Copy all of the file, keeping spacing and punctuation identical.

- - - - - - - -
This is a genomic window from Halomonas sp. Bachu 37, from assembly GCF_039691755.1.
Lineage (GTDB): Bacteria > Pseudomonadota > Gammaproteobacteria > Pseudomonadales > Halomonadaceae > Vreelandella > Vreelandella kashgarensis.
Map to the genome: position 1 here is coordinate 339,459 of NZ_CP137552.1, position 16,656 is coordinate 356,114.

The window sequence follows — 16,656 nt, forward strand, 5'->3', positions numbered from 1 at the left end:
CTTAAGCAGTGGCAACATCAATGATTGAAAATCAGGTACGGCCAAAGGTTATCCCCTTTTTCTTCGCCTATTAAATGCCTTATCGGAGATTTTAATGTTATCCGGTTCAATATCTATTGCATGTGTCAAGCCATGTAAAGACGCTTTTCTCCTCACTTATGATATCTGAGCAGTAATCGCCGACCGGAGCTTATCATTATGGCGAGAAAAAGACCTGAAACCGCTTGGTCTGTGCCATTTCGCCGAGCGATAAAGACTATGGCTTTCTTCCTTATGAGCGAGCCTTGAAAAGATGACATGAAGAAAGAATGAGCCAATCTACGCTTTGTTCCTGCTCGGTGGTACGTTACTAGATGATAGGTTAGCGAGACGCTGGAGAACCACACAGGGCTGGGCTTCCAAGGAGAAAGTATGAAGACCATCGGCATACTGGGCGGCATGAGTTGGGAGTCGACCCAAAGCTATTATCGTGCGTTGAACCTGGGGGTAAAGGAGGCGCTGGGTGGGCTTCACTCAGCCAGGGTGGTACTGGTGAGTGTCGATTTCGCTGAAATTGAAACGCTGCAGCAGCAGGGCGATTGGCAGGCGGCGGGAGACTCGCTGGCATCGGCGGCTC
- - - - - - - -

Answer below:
This is a genomic window from Halomonas sp. Bachu 37, from assembly GCF_039691755.1.
Lineage (GTDB): Bacteria > Pseudomonadota > Gammaproteobacteria > Pseudomonadales > Halomonadaceae > Vreelandella > Vreelandella kashgarensis.
Map to the genome: position 1 here is coordinate 339,459 of NZ_CP137552.1, position 16,656 is coordinate 356,114.

The window sequence follows — 16,656 nt, forward strand, 5'->3', positions numbered from 1 at the left end:
CTTAAGCAGTGGCAACATCAATGATTGAAAATCAGGTACGGCCAAAGGTTATCCCCTTTTTCTTCGCCTATTAAATGCCTTATCGGAGATTTTAATGTTATCCGGTTCAATATCTATTGCATGTGTCAAGCCATGTAAAGACGCTTTTCTCCTCACTTATGATATCTGAGCAGTAATCGCCGACCGGAGCTTATCATTATGGCGAGAAAAAGACCTGAAACCGCTTGGTCTGTGCCATTTCGCCGAGCGATAAAGACTATGGCTTTCTTCCTTATGAGCGAGCCTTGAAAAGATGACATGAAGAAAGAATGAGCCAATCTACGCTTTGTTCCTGCTCGGTGGTACGTTACTAGATGATAGGTTAGCGAGACGCTGGAGAACCACACAGGGCTGGGCTTCCAAGGAGAAAGTATGAAGACCATCGGCATACTGGGCGGCATGAGTTGGGAGTCGACCCAAAGCTATTATCGTGCGTTGAACCTGGGGGTAAAGGAGGCGCTGGGTGGGCTTCACTCAGCCAGGGTGGTACTGGTGAGTGTCGATTTCGCTGAAATTGAAACGCTGCAGCAGCAGGGCGATTGGCAGGCGGCGGGAGACTCGCTGGCATCGGCGGCTC